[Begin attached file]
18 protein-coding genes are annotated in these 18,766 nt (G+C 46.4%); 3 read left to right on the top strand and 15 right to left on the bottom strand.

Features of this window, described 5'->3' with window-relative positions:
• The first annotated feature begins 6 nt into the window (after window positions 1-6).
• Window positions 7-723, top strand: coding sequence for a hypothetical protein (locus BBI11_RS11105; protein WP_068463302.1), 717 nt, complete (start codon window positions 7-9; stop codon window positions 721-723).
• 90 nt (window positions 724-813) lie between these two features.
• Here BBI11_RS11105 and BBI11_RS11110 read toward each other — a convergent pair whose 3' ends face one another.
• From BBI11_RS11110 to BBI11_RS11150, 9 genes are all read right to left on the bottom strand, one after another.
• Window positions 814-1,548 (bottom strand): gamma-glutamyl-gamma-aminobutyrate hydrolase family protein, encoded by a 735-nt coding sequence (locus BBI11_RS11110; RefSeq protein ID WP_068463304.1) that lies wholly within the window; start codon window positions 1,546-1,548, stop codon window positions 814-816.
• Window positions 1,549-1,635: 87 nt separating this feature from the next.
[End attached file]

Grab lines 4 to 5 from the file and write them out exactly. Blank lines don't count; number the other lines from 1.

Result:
• Window positions 7-723, top strand: coding sequence for a hypothetical protein (locus BBI11_RS11105; protein WP_068463302.1), 717 nt, complete (start codon window positions 7-9; stop codon window positions 721-723).
• 90 nt (window positions 724-813) lie between these two features.